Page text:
The pacifist advises us to stop thinking and talking about the war, chiefly for the reason that it is "so depressing." It is depressing. It will be good for us to be depressed. Our prosperity has made us vain and boastful. Our country is to be indicted on the same charge of selfishness and indulgence that once provoked an ancient prophet to say of a people, "Moab hath been at ease from his youth. He hath settled on the lees. He hath not been emptied from vessel unto vessel—therefore his taste remaineth in him"—and a sordid and petty taste it was!

A blood-spattered continent offers to tell us a great story. Customarily, so valuable a lesson involves a high tuition fee. Not so here. We may have this course for a penny a day.

This story is grievously sad, but it will be very wrong for us to dismiss it because it breaks our hearts to hear it.

For always, heretofore, War has been portrayed as the stage upon which heroism appears in its most convincing role. Upon every highway for conveying impressions to the human mind, the armor-clad figure of the fighter has always been borne in the foremost van.

Art has done its best to make War attractive. Its painters have mounted ladders to spread upon vast canvasses the scene of supermen; marching, with stern and serious faces, into fame and glory. Its sculptors have handed their names down to a proud posterity by hacking stone drums and cannon out of granite blocks. It has placed a bronze horse, with flowing mane and swollen veins, ridden by a bronze man, with jaw tensed and sword drawn, in every city park. Art has lied!

To-day's photographs, picturing broad areas of smoking ruins strewn with the broken and mangled bodies of the slain are telling the truth about War.

Music has always striven, valiantly, to teach the world the grandeur of War with lofty martial strains that set the pulses dancing; and even when forced to introduce a minor passage, she has merely muted the strings and stilled the brass for a moment. The requiem claimed glory for its motif—measured with the muffled drums of proud soldiers burying a fallen comrade, flag-shrouded and coffined, beneath some sympathetic cypress-tree. Music has lied!

To-day's military melody consists of the groans of the thirsty dying, to the accompaniment of the pitiful wail of little children and the anguished cries of desolated women. It is a discordant din. It lacks the swing and dash of the old martial airs; it wants the stately rhythm of the conventional battle-song—but it has achieved the crowning virtue of truth.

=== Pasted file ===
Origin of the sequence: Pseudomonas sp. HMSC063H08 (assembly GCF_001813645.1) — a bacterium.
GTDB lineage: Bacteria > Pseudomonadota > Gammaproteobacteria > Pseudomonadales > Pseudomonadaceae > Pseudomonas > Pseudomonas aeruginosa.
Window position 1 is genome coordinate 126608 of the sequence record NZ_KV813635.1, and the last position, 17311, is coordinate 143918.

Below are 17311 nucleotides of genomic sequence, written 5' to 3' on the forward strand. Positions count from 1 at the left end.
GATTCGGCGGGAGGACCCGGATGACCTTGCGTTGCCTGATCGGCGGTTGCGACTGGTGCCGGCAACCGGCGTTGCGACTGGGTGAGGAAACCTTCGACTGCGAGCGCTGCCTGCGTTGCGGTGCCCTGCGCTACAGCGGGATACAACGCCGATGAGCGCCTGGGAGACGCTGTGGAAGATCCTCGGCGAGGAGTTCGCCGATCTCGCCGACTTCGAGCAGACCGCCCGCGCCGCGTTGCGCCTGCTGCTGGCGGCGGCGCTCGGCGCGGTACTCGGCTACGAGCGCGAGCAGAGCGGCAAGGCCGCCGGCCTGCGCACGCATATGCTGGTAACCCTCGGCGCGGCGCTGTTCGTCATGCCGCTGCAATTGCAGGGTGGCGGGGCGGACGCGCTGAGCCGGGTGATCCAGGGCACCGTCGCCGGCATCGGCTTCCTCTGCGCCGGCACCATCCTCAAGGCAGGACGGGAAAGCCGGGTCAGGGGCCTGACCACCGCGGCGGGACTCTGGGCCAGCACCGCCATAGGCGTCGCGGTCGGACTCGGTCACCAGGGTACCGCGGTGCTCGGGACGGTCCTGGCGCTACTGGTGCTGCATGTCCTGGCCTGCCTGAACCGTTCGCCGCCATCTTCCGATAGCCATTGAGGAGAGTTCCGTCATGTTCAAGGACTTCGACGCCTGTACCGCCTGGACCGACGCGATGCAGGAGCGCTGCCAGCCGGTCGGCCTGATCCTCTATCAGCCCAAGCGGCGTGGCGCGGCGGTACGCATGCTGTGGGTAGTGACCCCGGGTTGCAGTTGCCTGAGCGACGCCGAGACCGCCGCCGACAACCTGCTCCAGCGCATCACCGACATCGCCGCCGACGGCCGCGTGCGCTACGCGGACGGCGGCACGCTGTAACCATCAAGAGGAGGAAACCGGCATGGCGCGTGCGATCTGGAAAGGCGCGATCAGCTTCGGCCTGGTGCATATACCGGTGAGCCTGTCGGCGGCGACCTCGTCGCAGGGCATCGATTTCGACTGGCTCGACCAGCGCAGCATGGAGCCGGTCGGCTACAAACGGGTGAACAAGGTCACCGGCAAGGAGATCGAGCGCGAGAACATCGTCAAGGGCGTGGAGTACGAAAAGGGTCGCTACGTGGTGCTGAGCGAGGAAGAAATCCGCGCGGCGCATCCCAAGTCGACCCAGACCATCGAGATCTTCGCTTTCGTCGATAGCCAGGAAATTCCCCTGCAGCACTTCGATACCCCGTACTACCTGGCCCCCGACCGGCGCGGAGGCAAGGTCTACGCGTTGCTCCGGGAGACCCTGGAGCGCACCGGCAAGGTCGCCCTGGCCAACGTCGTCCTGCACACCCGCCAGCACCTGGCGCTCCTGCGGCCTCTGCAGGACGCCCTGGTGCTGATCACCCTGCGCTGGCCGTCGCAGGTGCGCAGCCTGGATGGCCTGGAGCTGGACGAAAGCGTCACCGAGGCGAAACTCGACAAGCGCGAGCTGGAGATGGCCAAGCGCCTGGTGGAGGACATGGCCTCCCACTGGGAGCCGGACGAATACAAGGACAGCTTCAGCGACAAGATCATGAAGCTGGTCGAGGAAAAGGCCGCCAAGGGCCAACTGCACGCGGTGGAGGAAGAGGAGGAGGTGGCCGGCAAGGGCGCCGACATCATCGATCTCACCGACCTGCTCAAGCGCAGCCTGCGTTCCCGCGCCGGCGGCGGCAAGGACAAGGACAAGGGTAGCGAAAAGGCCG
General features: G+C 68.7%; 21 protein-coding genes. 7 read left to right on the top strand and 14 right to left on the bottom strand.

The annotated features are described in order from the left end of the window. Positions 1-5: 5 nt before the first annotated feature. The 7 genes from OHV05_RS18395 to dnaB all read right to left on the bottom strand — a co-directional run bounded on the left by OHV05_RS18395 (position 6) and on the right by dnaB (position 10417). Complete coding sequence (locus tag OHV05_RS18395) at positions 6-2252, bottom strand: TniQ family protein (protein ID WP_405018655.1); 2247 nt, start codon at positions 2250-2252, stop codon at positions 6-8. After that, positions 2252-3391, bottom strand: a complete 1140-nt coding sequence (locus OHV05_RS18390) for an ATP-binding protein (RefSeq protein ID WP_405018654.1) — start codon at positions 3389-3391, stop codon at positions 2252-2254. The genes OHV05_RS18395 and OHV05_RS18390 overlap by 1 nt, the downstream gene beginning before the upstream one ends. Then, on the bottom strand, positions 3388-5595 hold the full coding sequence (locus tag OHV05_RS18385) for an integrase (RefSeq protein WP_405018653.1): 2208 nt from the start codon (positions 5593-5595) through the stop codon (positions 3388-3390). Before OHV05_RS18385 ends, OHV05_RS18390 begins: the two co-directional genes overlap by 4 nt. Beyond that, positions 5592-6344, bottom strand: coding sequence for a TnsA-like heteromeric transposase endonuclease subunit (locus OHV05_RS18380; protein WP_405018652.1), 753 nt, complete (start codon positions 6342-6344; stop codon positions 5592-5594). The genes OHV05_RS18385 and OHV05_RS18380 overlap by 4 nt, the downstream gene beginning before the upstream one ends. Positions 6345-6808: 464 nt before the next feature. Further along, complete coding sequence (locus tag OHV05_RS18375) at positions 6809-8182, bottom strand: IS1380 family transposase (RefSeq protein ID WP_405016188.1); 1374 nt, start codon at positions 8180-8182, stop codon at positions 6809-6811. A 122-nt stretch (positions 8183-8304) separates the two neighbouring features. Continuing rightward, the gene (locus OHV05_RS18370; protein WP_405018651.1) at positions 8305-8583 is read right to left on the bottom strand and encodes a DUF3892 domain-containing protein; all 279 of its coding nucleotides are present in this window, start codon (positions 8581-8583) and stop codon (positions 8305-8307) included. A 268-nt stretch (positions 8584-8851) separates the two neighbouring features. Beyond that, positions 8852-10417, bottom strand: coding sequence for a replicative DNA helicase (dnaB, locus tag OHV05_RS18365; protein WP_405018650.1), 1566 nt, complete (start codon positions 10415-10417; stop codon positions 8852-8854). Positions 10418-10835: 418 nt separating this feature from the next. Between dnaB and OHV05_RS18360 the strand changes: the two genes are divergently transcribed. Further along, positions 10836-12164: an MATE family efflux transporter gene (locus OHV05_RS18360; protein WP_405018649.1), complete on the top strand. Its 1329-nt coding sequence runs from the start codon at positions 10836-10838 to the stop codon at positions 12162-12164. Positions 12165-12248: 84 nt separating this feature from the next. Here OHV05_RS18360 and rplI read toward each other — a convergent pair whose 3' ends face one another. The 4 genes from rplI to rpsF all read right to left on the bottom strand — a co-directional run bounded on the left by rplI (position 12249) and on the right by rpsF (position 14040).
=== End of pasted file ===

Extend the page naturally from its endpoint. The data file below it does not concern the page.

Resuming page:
History has ever felt the necessity of making War a worthy sport for valorous men. It has recounted the daring deeds of flashily-uniformed troops marching to the fray with furling flags and burnished steel. How History has smacked its lips over such tales as—"I need ten men," the Colonel said, facing his regiment, "to undertake a hazardous mission, full of danger and brimming with death. Volunteers are called for. Whoever will go may step forward two paces!" And the regiment advanced two paces.

How History has sucked the sweets from such morsels as—"Don't give up the ship!" "We have met the enemy and they are ours!" "Lead on, oh heart of Bruce, lead on! We'll follow thee! We'll follow thee!"

How History has rolled this story around on its tongue:—"And while Napoleon dictated messages to the young lieutenant, whose paper was spread upon a drum-head, a shrieking shell burst above them and drove a smoking chunk of steel through the drum; whereupon the young lieutenant arose, smiled and said, "Pardon, sire, until I secure me another drum!" "Very good, Major!" replied Napoleon, bowing.

Brave stories History tells in its flamboyant attempt to advertise War. History has lied! And now, humbled and chagrined, it has begun to tell the truth about War; and having decided, somewhat tardily to tell the truth, History means to tell the whole of it and nothing but the truth. Its story is depressing but we must bear it,—this new, this truthful History, with its eloquent silences about the stirring appeal of brilliant banners and the herd-thrill of brass-blare; with its eloquent sentences about carmine-soaked bandages and ambulances with slippery steps. What blood History chose to show us, heretofore, was always warm and vital. It is willing now that we should see battle-gore as it is—cold, black, coagulated! Let us understand this great world-sorrow in all its nameless horror; from its pathos to its nausea; from the cries of its barefoot children, sobbing in ruined streets, to the ten-mile stench of its battle-fields where piles of horses and men lie together, bloated and unburied! I know these words are not pleasant. I did not mean them to be pleasant. They have the solitary grace of being true.

We have all been talking earnestly on the subject of world-peace, during these latter years; hoping for it, praying for it, convoking diplomatists to resolve upon it. In the meantime, every cultural and educational vehicle that travels the high-road of sense perception has been decked out in war-paint!

The orator has reserved for his last spellbinding sentence some stirring anecdote from the field of battle. The poet, at his best, has introduced his minstrelsy with "arma virumque cano"—or its equivalent. The preacher, too, advocate of a cause founded by the Prince of Peace, has found his choicest illustrative material in the war-stories of the nations.

Now that the honor and fame of War have been unable any longer to brook the mocking grin of the Death's Head, we shall be searching in other quarters for our glory!